Competing Claims of Truth

Christians are considered by many to be narrow-minded in their belief that salvation is through Jesus Christ and through Jesus Christ alone.  From our human perspective we might prefer that anyone who acknowledges and worships God by any name or definition will be saved and spend eternity with God.  However, as uncomfortable it may be, that is contrary to the clear teaching of the Bible.  Orthodox Christianity insists that it is only through faith in Jesus that a person can be justified and so have confidence in their salvation.  The following is a post addressing the issue by one of my favorite Christian writers, Randy Alcorn.  The article appeared at: as: Christ’s Exclusive Truth-Claims Make Believing “All Religions Are Basically the Same” Impossible.  RMF

Christ’s Exclusive Truth-Claims Make Believing “All Religions Are Basically the Same” Impossible

By Randy Alcorn

Randy Alcorn

A Barna survey found that 59% of American adults believe that “Christians and Muslims worship the same God even though they have different names and beliefs regarding God.” And it’s not just secular people who believe that “all religions are basically the same”:

One-quarter of born again Christians said that all people are eventually saved or accepted by God (25%) and that it doesn’t matter what religious faith you follow because they all teach the same lessons (26%). An even larger percentage of born again Christians (40%) indicated that they believe Christians and Muslims worship the same God.

  A 2017 Barna Poll found that “almost three in 10 (28%) practicing Christians strongly agree that ‘all people pray to the same god or spirit, no matter what name they use for that spiritual being.’” (I’ve written more about the question “Do Christians and Muslims worship the same God?” in an earlier blog post.)

But truth-claims in all religions—including Christianity—are by nature exclusive. Jesus didn’t say, “I am a way and a truth and a life; I’m one way to come to the Father.” He said, “I am the way and the truth and the life. No one comes to the Father except through me” (John 14:6, emphasis added). If someone says Jesus isn’t the primary truth, then either he’s wrong or Jesus is.  Continue reading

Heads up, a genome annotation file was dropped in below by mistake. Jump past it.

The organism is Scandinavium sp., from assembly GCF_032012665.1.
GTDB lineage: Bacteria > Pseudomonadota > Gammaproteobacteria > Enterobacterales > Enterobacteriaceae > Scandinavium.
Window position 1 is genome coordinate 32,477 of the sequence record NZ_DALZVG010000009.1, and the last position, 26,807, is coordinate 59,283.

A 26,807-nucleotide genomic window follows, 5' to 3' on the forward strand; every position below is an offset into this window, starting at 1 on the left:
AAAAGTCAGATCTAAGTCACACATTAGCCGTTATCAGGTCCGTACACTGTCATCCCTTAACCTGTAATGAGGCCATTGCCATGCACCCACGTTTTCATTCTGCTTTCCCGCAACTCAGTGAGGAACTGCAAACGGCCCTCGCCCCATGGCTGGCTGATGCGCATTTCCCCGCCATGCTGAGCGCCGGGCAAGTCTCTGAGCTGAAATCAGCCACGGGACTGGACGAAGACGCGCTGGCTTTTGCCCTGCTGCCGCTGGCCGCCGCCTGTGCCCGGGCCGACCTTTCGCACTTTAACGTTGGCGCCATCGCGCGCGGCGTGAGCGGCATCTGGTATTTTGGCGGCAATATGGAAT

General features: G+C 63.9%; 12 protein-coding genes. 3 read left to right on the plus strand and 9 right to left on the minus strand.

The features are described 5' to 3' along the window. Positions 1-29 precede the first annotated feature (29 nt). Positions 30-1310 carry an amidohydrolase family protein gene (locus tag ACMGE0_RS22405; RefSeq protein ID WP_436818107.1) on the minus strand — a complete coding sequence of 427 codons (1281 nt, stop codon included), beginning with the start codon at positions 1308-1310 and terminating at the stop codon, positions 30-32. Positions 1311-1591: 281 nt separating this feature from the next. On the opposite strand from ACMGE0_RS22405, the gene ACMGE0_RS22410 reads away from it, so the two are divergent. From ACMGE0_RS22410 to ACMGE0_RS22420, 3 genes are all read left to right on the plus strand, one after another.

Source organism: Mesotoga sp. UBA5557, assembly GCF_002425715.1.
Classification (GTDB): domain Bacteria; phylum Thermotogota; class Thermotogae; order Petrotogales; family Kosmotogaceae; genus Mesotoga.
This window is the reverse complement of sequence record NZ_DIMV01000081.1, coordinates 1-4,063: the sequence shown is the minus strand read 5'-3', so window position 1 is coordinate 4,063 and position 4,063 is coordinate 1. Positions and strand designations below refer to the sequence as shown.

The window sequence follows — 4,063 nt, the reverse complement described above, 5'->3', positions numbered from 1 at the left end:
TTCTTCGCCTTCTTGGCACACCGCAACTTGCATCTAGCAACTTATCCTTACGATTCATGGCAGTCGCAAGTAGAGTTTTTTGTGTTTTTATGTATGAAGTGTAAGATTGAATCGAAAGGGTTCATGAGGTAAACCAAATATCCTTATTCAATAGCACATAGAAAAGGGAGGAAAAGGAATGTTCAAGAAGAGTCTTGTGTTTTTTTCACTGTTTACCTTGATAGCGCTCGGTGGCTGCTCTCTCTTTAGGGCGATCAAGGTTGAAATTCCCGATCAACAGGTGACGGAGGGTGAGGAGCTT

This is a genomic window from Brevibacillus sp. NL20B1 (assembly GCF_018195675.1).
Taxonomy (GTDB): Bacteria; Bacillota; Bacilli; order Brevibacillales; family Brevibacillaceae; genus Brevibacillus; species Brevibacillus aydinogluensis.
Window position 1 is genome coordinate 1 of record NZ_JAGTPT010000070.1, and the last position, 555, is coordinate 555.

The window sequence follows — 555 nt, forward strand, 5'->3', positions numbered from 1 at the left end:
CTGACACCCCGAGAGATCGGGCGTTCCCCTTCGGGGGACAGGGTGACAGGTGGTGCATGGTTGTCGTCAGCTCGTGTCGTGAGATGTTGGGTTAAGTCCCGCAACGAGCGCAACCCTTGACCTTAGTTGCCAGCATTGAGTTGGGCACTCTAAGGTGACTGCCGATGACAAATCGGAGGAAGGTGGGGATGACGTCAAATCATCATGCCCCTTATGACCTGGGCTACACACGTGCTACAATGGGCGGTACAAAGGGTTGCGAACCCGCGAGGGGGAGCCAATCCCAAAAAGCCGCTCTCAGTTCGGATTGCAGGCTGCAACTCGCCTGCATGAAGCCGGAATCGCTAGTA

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Beware of The Shack

Pastor Bob Russell offers some sound council against the theology portrayed in the popular book and movie, The Shack.  The article containing his understanding of the departure from orthodox Christian doctrine appeared at:  as:  Ask Bob: What’s wrong with ‘The Shack’?  RMF

What’s wrong with ‘The Shack’?
by Bob Russell

Pastor Bob Russell

Occasionally people ask my opinion on various personal or church issues. I recently received the following question which I have reprinted below, followed by my response.


Dear Bob,

“What is your opinion of the new movie, The Shack?”


Over the past decade, I’ve often been asked about the controversial book, The Shack. That’s understandable because the book deals with the vital spiritual issues of suffering, grief, forgiveness and eternal life. The Shack touches the heart and has sold over ten million copies since its publication in 2007.

  I normally don’t enjoy reading fiction, so when questioned about it my standard answer has been, “I haven’t read the book and am not in a position to comment.” Recently The Shack has been released as a popular movie, and now the questions are resurfacing. So this past week I finally decided to read the book and see the movie.

The author, William P. Young, is a captivating writer and there are several very good spiritual lessons in the story. I can understand why many Christians are touched by the heart-warming portrayal of heaven and its relatable depiction of God. But The Shack communicates some very dangerous, anti-Biblical concepts that should concern us.

I’m trying to keep in mind that The Shack is a work of fiction. But the problem is it communicates theology, and people are significantly influenced by it. The false doctrine of universalism is sprinkled throughout the book. So is the popular notion that if you believe people should be accountable for their behavior, you are judgmental and lacking mercy.  Continue reading

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Peace for the Hurting

I love April “The Peaceful Wife” Cassidy’s blogs.  They’re mostly written for women with the primary goal of honoring God while helping wives find peace in life and especially their marriages.  As a guy I often feel somewhat an interloper when reading April’s postings – but the writing and the wisdom she shares transcend gender.  The following is an example that I find particularly useful.  I’m totally blessed to not suffer with any type of illness, pain, or exhaustion at this stage in my life but realize I, like anyone, can be thrust into difficult physical conditions at any time.   So, having this type of information available is a nice type of hip-pocket resource – always available for my own use or to share with others.  This particular blog posting appeared at: as: Being Peaceful in the Face of Illness/Pain/Exhaustion.  I have omitted the ailments which April lists in her post but you can read those through the link to the original article above.  RMF 

Being Peaceful in the Face of Illness/Pain/Exhaustion
by April Cassidy

April Cassidy
The Peaceful Wife

April Cassidy

I don’t think of myself as having any big health issues. I do have some problems, but, to me, they are very small in the grand scheme of things. Obviously, many people have vastly more difficult health issues than I do.